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ORIGINAL ARTICLE
Year : 2013  |  Volume : 29  |  Issue : 2  |  Page : 105-109
 

Deceased donor renal transplantation at army hospital research and referral: Our experience


Department of Urology, Army Hospital Research and Referral, New Delhi, India

Date of Web Publication26-Jun-2013

Correspondence Address:
Yogesh Kumar Swami
Department of Urology, Army Hospital Research and Referral, New Delhi - 110 010
India
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Source of Support: None, Conflict of Interest: None


DOI: 10.4103/0970-1591.114029

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   Abstract 

Context: In India, there are a large number of end-stage renal disease (ESRD) patients waiting for renal transplant. Deceased donor organ transplantation (DDOT) is the possible solution to bridge the disparity between organ supply and demand. The concept of expanded criteria donors (ECDs) was developed to combat the huge discrepancy between demand and organ availability. However, ECD kidneys have a higher propensity for delayed graft function (DGF), and therefore worse long-term survival. We present our experience of deceased donor renal transplantation.
Aims: We report single centre experience on DDOT including ECDs vis-à-vis patient/graft survival, graft function in terms of serum creatinine (SCr), rejection episodes, and delayed graft function in 44 DDOT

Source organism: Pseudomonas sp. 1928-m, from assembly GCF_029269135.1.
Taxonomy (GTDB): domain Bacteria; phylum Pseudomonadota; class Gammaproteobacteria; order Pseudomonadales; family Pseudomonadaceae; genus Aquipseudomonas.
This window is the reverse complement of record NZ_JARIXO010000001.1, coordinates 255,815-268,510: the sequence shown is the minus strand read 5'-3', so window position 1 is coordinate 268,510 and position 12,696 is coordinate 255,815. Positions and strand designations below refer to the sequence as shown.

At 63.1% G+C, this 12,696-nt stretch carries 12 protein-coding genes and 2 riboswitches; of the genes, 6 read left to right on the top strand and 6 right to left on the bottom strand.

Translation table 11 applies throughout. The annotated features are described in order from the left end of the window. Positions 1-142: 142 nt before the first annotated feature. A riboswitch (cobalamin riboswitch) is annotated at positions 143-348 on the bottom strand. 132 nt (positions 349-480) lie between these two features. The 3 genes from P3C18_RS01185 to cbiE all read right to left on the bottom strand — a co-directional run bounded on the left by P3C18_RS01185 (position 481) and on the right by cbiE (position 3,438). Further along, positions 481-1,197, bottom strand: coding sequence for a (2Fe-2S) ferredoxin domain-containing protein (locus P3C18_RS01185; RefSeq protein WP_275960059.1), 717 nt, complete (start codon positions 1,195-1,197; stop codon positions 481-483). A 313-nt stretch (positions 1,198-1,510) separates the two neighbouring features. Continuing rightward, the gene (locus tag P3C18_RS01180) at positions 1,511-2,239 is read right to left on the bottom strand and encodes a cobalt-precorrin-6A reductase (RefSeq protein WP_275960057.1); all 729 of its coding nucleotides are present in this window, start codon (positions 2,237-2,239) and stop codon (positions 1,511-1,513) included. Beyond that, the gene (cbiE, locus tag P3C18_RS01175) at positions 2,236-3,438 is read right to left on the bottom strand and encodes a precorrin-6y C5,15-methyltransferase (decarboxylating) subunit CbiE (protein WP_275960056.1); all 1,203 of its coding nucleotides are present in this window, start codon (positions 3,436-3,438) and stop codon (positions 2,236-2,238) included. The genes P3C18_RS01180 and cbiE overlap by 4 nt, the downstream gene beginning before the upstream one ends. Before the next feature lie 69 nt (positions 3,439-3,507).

Materials and Methods: Between August 1998 and April 2011, 44 renal transplants from 35 deceased donors were performed, of which 37.2% were expanded criteria donors. Results were analyzed in terms of age of donor, terminal SCr, graft ischemia time, graft function, post-transplant complications, and graft and patient survival. All recipients received sequential triple drug immunosuppression and induction with rabbit antithymocyte globulin (rATG). The induction is commenced by giving first dose of rATG intraoperatively (dose 1.5 mg/kg) and subsequent rATG infusions were administered daily for a minimum of 5 and maximum of 7 doses depending on initial graft function.
Results: We have been able to achieve a mean cold ischemia time of 6.25 ± 2.55 h due to the coordinated team efforts. Delayed graft function occurred in 34% patients and 31.8% had prolonged drainage. There were no urinary leaks. Seven (16%) patients had biopsy-proven rejection episodes, all of which were reversed with treatment. Two patients underwent graft nephrectomy. One of these was due to hyperacute rejection and another due to anastomotic hemorrhage. One-year graft survival was 92.4% and the patient survival was 83.8%.
Conclusion: Deceased donor renal transplants have satisfactory graft function and patient survival despite the high incidence of delayed graft function. Retrieving kidneys from marginal donors can add to the donor pool.


Keywords: Cold ischemia time, deceased donor, delayed graft function, end-stage renal disease


How to cite this article: